16. Doctor Who: Series 5 – Amy’s Theme (2:08)
  17. Doctor Who: Series 6 – Melody Pond (4:43)
  18. Doctor Who: Series 6 – The Wedding Of River Song (2:36)
  19. Doctor Who: A Christmas Carol – Abigail’s Song (Silence Is All You Know) (5:33)
  20. Doctor Who: Series 7 – Towards The Asylum (2:25)
  21. Doctor Who: Series 7 – Together Or Not At All – The Song Of Amy And Rory (3:17)
  22. Doctor Who: Series 7 – Up The Shard (3:02)
  23. Doctor Who: Series 7 – The Long Song (3:39)

Released by: Silva Screen
Release date: 2013
Disc one total running time: 79:01
Disc two total running time: 78:40
Disc three total running time: 78:58
Disc four total running time: 78:48

Doctor Who: Variations On A Theme

Doctor Who: Variations On A ThemeOriginally issued at the time of the show’s anniversary as a legendary square CD (now highly prized and priced by collectors), Variations On A Theme is exactly what the title suggests: a collection of four different takes on the main title music from Doctor Who. The low-key, new-age-esque “Mood Version”, arranged by Mark Ayres (who, at the time, had only just begun scoring episodes of the show), kicks things off nicely, but the real gem is Dominic Glynn’s “Terror Version”, which lends an appropriately creepy atmoshphere to the proceedings – just as it should be. Keff McCulloch, who scored most of the episodes in the 24th and 25th seasons of the series, brings us the amusingly sunny “Latin Version”, which some fans will recognize as the version of the theme used to open the “Years” documentary videos. Ayres closes out the four-track disc with the “Panopticon Eight Regeneration Mix”, which strikes the balance between doom and gloom 4 out of 4and dance music nicely.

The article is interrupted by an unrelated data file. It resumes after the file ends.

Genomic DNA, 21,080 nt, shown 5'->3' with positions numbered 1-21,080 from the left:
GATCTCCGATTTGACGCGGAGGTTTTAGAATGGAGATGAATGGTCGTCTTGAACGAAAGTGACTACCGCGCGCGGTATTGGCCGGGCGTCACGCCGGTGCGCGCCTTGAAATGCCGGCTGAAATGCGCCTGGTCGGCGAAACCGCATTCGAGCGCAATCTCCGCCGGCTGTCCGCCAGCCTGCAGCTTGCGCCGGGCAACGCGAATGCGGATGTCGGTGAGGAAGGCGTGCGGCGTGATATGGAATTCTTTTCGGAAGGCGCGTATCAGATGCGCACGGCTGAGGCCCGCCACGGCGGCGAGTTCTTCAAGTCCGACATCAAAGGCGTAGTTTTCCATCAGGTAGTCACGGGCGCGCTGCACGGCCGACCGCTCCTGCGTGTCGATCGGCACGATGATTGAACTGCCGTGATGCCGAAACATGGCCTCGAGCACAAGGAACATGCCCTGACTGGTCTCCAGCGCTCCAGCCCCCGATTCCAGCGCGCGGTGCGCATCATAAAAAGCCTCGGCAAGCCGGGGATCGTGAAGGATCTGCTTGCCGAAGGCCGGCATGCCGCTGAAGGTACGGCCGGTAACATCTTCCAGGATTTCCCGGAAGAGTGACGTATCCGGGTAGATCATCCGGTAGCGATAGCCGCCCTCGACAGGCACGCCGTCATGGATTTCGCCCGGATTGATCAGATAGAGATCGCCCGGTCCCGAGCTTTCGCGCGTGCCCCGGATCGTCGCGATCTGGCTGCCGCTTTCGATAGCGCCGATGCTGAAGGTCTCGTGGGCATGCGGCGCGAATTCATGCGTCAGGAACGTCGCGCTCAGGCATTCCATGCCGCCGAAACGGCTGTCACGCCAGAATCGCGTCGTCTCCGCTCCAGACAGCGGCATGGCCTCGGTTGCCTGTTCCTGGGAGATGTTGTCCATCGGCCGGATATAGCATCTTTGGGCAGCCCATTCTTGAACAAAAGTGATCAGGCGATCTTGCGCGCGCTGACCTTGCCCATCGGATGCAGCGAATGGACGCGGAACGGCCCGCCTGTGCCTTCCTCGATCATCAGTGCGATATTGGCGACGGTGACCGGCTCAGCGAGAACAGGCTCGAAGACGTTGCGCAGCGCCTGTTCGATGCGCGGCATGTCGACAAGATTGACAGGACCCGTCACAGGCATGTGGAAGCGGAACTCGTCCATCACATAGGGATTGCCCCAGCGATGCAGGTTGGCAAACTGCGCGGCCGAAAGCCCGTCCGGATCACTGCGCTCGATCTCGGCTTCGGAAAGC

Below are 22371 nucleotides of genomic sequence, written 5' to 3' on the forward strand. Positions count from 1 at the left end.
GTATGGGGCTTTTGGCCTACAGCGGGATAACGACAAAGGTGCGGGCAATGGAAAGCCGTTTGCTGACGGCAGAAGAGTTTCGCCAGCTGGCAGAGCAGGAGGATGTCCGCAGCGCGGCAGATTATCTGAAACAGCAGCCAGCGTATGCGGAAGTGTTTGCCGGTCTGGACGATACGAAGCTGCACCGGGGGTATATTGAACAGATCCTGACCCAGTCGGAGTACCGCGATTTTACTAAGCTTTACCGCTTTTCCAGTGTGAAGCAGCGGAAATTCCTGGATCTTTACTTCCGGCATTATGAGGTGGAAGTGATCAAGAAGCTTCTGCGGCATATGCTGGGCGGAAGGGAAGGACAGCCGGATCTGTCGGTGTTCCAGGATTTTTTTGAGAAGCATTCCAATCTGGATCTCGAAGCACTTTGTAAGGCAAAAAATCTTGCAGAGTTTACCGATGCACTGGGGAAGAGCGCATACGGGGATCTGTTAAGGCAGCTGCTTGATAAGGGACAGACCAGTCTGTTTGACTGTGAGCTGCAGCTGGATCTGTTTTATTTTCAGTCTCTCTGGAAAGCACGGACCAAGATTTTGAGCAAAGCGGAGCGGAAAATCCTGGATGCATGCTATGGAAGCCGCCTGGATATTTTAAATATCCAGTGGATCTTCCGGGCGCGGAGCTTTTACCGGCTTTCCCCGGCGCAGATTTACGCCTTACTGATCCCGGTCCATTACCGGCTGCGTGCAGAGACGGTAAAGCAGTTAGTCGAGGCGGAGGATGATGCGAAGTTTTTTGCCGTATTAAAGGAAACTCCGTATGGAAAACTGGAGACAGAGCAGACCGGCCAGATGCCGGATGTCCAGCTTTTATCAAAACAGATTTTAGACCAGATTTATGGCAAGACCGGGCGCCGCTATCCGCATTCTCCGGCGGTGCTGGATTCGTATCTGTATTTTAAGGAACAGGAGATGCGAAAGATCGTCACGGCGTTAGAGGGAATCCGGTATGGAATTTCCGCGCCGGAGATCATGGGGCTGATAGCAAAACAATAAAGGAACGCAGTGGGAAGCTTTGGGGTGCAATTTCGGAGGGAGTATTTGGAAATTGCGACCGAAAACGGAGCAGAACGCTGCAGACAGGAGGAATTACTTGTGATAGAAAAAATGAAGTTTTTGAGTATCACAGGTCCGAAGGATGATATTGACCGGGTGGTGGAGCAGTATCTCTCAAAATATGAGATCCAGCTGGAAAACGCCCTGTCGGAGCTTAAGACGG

Is this disc worth the search? Absolutely, in my opinion. I’ve always enjoyed this collection, brief though it is, and a reissue is long overdue, perhaps with some other artists’ interpretations of the Doctor Who theme (Orbital and all-string ensemble Fourplay come to mind immediately) in tow.

Order this CD

  1. Doctor Who: Mood Version (3:12)
  2. Doctor Who: Terror Version (4:15)
  3. Doctor Who: Latin Version (6:38)
  4. Doctor Who: Panopticon 8 Regeneration Mix (5:37)

Released by: Silva Screen